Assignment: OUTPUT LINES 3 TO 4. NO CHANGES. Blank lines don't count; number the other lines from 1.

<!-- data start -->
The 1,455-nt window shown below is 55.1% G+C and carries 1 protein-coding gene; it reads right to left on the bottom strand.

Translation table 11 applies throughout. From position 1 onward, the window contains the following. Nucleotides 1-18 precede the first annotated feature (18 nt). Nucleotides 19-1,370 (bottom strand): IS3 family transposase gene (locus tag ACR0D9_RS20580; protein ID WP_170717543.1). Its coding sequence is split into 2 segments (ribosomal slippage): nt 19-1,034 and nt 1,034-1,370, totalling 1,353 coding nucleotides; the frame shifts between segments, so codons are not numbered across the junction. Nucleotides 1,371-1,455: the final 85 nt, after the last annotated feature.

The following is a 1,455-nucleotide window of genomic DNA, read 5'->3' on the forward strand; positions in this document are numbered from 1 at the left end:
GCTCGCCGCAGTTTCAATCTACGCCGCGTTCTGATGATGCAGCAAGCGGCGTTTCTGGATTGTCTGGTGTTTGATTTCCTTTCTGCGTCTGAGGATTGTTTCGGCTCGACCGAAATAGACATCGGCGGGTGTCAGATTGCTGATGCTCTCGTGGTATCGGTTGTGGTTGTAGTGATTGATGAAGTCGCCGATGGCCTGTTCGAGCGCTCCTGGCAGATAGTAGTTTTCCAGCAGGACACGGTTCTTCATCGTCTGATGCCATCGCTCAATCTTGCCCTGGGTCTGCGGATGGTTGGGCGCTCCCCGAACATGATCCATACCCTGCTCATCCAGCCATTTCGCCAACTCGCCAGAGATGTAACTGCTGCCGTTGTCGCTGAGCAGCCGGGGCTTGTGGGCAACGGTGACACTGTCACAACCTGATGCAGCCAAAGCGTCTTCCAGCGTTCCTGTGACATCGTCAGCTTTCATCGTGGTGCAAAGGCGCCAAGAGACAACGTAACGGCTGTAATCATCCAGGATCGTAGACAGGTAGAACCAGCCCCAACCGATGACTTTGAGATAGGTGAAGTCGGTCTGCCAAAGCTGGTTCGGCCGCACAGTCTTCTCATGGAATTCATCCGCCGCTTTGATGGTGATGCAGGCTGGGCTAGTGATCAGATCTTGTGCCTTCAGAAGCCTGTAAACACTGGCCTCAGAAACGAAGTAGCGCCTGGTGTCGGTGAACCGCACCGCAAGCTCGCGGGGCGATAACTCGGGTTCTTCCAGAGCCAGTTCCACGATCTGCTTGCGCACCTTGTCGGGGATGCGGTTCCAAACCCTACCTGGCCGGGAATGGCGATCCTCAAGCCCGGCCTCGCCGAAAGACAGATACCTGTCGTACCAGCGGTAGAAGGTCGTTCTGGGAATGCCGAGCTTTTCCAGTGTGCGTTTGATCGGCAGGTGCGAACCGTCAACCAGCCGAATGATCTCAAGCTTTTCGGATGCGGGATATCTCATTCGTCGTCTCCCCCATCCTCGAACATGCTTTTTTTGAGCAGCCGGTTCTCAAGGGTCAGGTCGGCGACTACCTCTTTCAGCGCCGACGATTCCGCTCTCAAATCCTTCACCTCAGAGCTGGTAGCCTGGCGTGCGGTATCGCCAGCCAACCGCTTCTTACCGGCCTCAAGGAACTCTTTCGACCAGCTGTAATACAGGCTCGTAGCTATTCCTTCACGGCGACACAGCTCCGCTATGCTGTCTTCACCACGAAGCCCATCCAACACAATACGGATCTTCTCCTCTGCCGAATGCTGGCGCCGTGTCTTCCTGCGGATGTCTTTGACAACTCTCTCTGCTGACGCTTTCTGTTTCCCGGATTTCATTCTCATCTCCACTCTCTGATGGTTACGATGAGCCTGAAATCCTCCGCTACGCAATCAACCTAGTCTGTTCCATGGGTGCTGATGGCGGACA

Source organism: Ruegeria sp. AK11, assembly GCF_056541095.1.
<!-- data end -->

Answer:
The following is a 1,455-nucleotide window of genomic DNA, read 5'->3' on the forward strand; positions in this document are numbered from 1 at the left end:
GCTCGCCGCAGTTTCAATCTACGCCGCGTTCTGATGATGCAGCAAGCGGCGTTTCTGGATTGTCTGGTGTTTGATTTCCTTTCTGCGTCTGAGGATTGTTTCGGCTCGACCGAAATAGACATCGGCGGGTGTCAGATTGCTGATGCTCTCGTGGTATCGGTTGTGGTTGTAGTGATTGATGAAGTCGCCGATGGCCTGTTCGAGCGCTCCTGGCAGATAGTAGTTTTCCAGCAGGACACGGTTCTTCATCGTCTGATGCCATCGCTCAATCTTGCCCTGGGTCTGCGGATGGTTGGGCGCTCCCCGAACATGATCCATACCCTGCTCATCCAGCCATTTCGCCAACTCGCCAGAGATGTAACTGCTGCCGTTGTCGCTGAGCAGCCGGGGCTTGTGGGCAACGGTGACACTGTCACAACCTGATGCAGCCAAAGCGTCTTCCAGCGTTCCTGTGACATCGTCAGCTTTCATCGTGGTGCAAAGGCGCCAAGAGACAACGTAACGGCTGTAATCATCCAGGATCGTAGACAGGTAGAACCAGCCCCAACCGATGACTTTGAGATAGGTGAAGTCGGTCTGCCAAAGCTGGTTCGGCCGCACAGTCTTCTCATGGAATTCATCCGCCGCTTTGATGGTGATGCAGGCTGGGCTAGTGATCAGATCTTGTGCCTTCAGAAGCCTGTAAACACTGGCCTCAGAAACGAAGTAGCGCCTGGTGTCGGTGAACCGCACCGCAAGCTCGCGGGGCGATAACTCGGGTTCTTCCAGAGCCAGTTCCACGATCTGCTTGCGCACCTTGTCGGGGATGCGGTTCCAAACCCTACCTGGCCGGGAATGGCGATCCTCAAGCCCGGCCTCGCCGAAAGACAGATACCTGTCGTACCAGCGGTAGAAGGTCGTTCTGGGAATGCCGAGCTTTTCCAGTGTGCGTTTGATCGGCAGGTGCGAACCGTCAACCAGCCGAATGATCTCAAGCTTTTCGGATGCGGGATATCTCATTCGTCGTCTCCCCCATCCTCGAACATGCTTTTTTTGAGCAGCCGGTTCTCAAGGGTCAGGTCGGCGACTACCTCTTTCAGCGCCGACGATTCCGCTCTCAAATCCTTCACCTCAGAGCTGGTAGCCTGGCGTGCGGTATCGCCAGCCAACCGCTTCTTACCGGCCTCAAGGAACTCTTTCGACCAGCTGTAATACAGGCTCGTAGCTATTCCTTCACGGCGACACAGCTCCGCTATGCTGTCTTCACCACGAAGCCCATCCAACACAATACGGATCTTCTCCTCTGCCGAATGCTGGCGCCGTGTCTTCCTGCGGATGTCTTTGACAACTCTCTCTGCTGACGCTTTCTGTTTCCCGGATTTCATTCTCATCTCCACTCTCTGATGGTTACGATGAGCCTGAAATCCTCCGCTACGCAATCAACCTAGTCTGTTCCATGGGTGCTGATGGCGGACA